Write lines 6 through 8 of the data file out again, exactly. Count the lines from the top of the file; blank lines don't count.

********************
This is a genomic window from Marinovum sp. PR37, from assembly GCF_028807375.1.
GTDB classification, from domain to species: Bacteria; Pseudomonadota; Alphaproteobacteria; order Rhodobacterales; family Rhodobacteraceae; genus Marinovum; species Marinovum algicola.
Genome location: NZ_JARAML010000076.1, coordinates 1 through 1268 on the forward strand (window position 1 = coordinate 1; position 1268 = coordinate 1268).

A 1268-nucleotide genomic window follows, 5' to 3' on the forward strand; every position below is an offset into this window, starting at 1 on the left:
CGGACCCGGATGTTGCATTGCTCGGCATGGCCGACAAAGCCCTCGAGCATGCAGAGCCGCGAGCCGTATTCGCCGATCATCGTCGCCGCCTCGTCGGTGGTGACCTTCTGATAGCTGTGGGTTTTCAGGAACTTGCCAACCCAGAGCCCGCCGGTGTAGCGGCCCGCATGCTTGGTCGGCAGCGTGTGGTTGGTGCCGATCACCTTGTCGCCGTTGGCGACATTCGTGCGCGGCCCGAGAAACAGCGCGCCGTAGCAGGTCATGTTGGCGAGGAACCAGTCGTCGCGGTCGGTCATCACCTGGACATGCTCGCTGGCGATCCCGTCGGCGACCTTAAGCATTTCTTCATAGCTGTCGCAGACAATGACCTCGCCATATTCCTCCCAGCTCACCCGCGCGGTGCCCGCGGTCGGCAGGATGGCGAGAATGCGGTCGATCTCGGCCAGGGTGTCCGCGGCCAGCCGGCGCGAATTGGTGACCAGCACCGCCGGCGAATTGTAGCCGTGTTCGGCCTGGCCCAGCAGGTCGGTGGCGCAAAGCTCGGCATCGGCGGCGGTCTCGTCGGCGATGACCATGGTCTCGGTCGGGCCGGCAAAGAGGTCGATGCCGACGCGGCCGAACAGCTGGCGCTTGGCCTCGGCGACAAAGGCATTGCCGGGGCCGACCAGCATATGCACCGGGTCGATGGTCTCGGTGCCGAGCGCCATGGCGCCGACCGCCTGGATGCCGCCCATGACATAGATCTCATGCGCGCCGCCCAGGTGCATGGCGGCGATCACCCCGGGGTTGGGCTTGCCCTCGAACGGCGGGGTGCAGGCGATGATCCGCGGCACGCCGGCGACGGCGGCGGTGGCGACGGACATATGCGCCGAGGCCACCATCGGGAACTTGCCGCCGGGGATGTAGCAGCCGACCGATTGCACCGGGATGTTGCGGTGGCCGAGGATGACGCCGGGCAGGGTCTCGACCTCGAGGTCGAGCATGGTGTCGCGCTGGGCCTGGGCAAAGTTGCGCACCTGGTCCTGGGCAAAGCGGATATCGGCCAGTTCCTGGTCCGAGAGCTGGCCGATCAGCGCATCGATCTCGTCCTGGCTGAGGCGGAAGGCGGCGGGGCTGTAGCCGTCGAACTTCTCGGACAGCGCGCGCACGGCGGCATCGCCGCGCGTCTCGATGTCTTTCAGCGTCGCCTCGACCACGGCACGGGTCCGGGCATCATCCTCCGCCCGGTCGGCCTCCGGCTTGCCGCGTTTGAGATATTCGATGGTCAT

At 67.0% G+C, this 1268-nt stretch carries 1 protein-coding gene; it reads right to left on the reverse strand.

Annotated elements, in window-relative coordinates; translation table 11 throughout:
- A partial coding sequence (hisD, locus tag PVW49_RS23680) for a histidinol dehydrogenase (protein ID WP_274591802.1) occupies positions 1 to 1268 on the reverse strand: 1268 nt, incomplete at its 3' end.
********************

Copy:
At 67.0% G+C, this 1268-nt stretch carries 1 protein-coding gene; it reads right to left on the reverse strand.

Annotated elements, in window-relative coordinates; translation table 11 throughout:
- A partial coding sequence (hisD, locus tag PVW49_RS23680) for a histidinol dehydrogenase (protein ID WP_274591802.1) occupies positions 1 to 1268 on the reverse strand: 1268 nt, incomplete at its 3' end.